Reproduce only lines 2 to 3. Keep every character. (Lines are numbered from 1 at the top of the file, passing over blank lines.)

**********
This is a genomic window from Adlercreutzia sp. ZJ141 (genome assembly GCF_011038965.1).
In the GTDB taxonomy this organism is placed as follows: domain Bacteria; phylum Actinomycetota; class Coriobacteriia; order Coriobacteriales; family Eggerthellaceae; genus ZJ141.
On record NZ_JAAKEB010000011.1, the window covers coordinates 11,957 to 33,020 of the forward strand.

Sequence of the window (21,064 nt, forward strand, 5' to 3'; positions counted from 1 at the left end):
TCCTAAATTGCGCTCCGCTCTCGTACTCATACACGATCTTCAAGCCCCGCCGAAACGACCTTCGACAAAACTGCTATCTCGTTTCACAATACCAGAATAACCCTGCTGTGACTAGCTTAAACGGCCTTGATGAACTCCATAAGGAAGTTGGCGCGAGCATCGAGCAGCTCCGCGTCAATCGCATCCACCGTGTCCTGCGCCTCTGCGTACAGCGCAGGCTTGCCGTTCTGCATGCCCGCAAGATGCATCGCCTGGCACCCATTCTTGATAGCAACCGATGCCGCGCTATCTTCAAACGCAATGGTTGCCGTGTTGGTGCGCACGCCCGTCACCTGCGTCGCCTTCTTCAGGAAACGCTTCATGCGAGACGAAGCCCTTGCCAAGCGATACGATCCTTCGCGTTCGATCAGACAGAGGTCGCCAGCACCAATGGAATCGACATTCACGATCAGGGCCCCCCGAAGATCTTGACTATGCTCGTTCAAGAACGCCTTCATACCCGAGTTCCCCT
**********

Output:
In the GTDB taxonomy this organism is placed as follows: domain Bacteria; phylum Actinomycetota; class Coriobacteriia; order Coriobacteriales; family Eggerthellaceae; genus ZJ141.
On record NZ_JAAKEB010000011.1, the window covers coordinates 11,957 to 33,020 of the forward strand.